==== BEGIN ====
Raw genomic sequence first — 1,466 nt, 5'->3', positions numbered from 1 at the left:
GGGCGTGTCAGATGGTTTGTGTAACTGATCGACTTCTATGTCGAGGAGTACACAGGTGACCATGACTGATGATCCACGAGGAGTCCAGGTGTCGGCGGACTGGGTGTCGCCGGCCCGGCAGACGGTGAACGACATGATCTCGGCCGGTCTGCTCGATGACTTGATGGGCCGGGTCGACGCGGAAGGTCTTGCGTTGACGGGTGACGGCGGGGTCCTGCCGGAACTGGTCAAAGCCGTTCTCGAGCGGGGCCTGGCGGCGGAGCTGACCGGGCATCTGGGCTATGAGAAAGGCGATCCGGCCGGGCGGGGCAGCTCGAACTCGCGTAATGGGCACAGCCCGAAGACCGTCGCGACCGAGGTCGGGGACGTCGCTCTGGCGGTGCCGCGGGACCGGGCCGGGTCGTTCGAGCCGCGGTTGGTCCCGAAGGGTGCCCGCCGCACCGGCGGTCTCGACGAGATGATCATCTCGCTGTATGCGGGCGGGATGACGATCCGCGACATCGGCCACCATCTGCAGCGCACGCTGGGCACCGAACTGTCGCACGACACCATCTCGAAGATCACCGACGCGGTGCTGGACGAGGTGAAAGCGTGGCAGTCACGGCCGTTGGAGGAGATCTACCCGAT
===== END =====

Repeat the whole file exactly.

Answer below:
Raw genomic sequence first — 1,466 nt, 5'->3', positions numbered from 1 at the left:
GGGCGTGTCAGATGGTTTGTGTAACTGATCGACTTCTATGTCGAGGAGTACACAGGTGACCATGACTGATGATCCACGAGGAGTCCAGGTGTCGGCGGACTGGGTGTCGCCGGCCCGGCAGACGGTGAACGACATGATCTCGGCCGGTCTGCTCGATGACTTGATGGGCCGGGTCGACGCGGAAGGTCTTGCGTTGACGGGTGACGGCGGGGTCCTGCCGGAACTGGTCAAAGCCGTTCTCGAGCGGGGCCTGGCGGCGGAGCTGACCGGGCATCTGGGCTATGAGAAAGGCGATCCGGCCGGGCGGGGCAGCTCGAACTCGCGTAATGGGCACAGCCCGAAGACCGTCGCGACCGAGGTCGGGGACGTCGCTCTGGCGGTGCCGCGGGACCGGGCCGGGTCGTTCGAGCCGCGGTTGGTCCCGAAGGGTGCCCGCCGCACCGGCGGTCTCGACGAGATGATCATCTCGCTGTATGCGGGCGGGATGACGATCCGCGACATCGGCCACCATCTGCAGCGCACGCTGGGCACCGAACTGTCGCACGACACCATCTCGAAGATCACCGACGCGGTGCTGGACGAGGTGAAAGCGTGGCAGTCACGGCCGTTGGAGGAGATCTACCCGAT